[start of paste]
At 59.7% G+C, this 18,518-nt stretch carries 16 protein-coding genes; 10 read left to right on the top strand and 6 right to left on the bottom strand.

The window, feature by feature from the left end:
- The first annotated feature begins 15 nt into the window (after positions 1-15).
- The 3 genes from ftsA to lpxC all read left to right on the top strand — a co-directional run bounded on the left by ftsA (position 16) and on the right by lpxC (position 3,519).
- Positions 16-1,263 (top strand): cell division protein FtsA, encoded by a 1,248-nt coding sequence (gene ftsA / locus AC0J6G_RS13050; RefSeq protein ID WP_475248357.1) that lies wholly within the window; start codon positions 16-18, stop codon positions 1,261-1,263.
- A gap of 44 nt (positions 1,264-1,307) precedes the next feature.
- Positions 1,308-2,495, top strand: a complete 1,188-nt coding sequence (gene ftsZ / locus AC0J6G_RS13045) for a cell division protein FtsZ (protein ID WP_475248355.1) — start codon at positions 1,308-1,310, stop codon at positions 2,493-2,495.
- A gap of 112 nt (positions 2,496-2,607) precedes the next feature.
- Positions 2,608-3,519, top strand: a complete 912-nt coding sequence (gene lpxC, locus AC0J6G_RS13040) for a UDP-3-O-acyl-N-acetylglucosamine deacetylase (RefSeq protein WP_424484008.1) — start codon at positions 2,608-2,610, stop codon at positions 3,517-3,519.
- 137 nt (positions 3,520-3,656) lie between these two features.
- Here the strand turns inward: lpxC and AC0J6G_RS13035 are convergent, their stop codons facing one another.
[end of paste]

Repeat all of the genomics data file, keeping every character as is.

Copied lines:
At 59.7% G+C, this 18,518-nt stretch carries 16 protein-coding genes; 10 read left to right on the top strand and 6 right to left on the bottom strand.

The window, feature by feature from the left end:
- The first annotated feature begins 15 nt into the window (after positions 1-15).
- The 3 genes from ftsA to lpxC all read left to right on the top strand — a co-directional run bounded on the left by ftsA (position 16) and on the right by lpxC (position 3,519).
- Positions 16-1,263 (top strand): cell division protein FtsA, encoded by a 1,248-nt coding sequence (gene ftsA / locus AC0J6G_RS13050; RefSeq protein ID WP_475248357.1) that lies wholly within the window; start codon positions 16-18, stop codon positions 1,261-1,263.
- A gap of 44 nt (positions 1,264-1,307) precedes the next feature.
- Positions 1,308-2,495, top strand: a complete 1,188-nt coding sequence (gene ftsZ / locus AC0J6G_RS13045) for a cell division protein FtsZ (protein ID WP_475248355.1) — start codon at positions 1,308-1,310, stop codon at positions 2,493-2,495.
- A gap of 112 nt (positions 2,496-2,607) precedes the next feature.
- Positions 2,608-3,519, top strand: a complete 912-nt coding sequence (gene lpxC, locus AC0J6G_RS13040) for a UDP-3-O-acyl-N-acetylglucosamine deacetylase (RefSeq protein WP_424484008.1) — start codon at positions 2,608-2,610, stop codon at positions 3,517-3,519.
- 137 nt (positions 3,520-3,656) lie between these two features.
- Here the strand turns inward: lpxC and AC0J6G_RS13035 are convergent, their stop codons facing one another.